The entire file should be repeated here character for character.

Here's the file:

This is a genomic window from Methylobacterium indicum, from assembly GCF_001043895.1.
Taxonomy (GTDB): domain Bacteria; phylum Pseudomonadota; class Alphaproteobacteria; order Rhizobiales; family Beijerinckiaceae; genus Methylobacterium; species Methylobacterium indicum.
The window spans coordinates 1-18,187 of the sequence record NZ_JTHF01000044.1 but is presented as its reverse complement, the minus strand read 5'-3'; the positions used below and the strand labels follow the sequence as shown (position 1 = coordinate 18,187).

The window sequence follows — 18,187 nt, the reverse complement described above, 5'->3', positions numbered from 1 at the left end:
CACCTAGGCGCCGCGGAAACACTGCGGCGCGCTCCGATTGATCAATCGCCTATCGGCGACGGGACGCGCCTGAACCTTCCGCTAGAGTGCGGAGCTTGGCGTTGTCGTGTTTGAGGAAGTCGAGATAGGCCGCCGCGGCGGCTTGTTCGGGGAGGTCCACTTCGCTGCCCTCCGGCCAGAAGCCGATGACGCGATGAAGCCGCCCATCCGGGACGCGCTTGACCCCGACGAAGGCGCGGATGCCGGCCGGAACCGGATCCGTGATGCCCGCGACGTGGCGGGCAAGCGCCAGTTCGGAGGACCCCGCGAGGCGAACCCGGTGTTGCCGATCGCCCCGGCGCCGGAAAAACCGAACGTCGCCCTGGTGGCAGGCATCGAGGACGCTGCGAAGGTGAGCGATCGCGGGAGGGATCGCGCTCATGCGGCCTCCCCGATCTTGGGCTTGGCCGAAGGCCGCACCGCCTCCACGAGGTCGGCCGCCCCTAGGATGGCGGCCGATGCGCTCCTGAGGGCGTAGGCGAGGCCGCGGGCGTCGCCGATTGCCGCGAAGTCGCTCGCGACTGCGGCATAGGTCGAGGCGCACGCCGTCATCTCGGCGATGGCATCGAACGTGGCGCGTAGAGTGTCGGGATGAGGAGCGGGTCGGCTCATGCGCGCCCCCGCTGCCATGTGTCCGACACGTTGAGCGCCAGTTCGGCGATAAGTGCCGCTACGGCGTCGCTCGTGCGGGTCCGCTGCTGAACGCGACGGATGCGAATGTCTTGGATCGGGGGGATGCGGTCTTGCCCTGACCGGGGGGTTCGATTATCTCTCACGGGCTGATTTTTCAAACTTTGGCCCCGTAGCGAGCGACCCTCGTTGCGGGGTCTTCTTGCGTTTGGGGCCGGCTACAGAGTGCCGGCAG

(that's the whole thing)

This is a genomic window from Methylobacterium indicum, from assembly GCF_001043895.1.
Taxonomy (GTDB): domain Bacteria; phylum Pseudomonadota; class Alphaproteobacteria; order Rhizobiales; family Beijerinckiaceae; genus Methylobacterium; species Methylobacterium indicum.
The window spans coordinates 1-18,187 of the sequence record NZ_JTHF01000044.1 but is presented as its reverse complement, the minus strand read 5'-3'; the positions used below and the strand labels follow the sequence as shown (position 1 = coordinate 18,187).

The window sequence follows — 18,187 nt, the reverse complement described above, 5'->3', positions numbered from 1 at the left end:
CACCTAGGCGCCGCGGAAACACTGCGGCGCGCTCCGATTGATCAATCGCCTATCGGCGACGGGACGCGCCTGAACCTTCCGCTAGAGTGCGGAGCTTGGCGTTGTCGTGTTTGAGGAAGTCGAGATAGGCCGCCGCGGCGGCTTGTTCGGGGAGGTCCACTTCGCTGCCCTCCGGCCAGAAGCCGATGACGCGATGAAGCCGCCCATCCGGGACGCGCTTGACCCCGACGAAGGCGCGGATGCCGGCCGGAACCGGATCCGTGATGCCCGCGACGTGGCGGGCAAGCGCCAGTTCGGAGGACCCCGCGAGGCGAACCCGGTGTTGCCGATCGCCCCGGCGCCGGAAAAACCGAACGTCGCCCTGGTGGCAGGCATCGAGGACGCTGCGAAGGTGAGCGATCGCGGGAGGGATCGCGCTCATGCGGCCTCCCCGATCTTGGGCTTGGCCGAAGGCCGCACCGCCTCCACGAGGTCGGCCGCCCCTAGGATGGCGGCCGATGCGCTCCTGAGGGCGTAGGCGAGGCCGCGGGCGTCGCCGATTGCCGCGAAGTCGCTCGCGACTGCGGCATAGGTCGAGGCGCACGCCGTCATCTCGGCGATGGCATCGAACGTGGCGCGTAGAGTGTCGGGATGAGGAGCGGGTCGGCTCATGCGCGCCCCCGCTGCCATGTGTCCGACACGTTGAGCGCCAGTTCGGCGATAAGTGCCGCTACGGCGTCGCTCGTGCGGGTCCGCTGCTGAACGCGACGGATGCGAATGTCTTGGATCGGGGGGATGCGGTCTTGCCCTGACCGGGGGGTTCGATTATCTCTCACGGGCTGATTTTTCAAACTTTGGCCCCGTAGCGAGCGACCCTCGTTGCGGGGTCTTCTTGCGTTTGGGGCCGGCTACAGAGTGCCGGCAG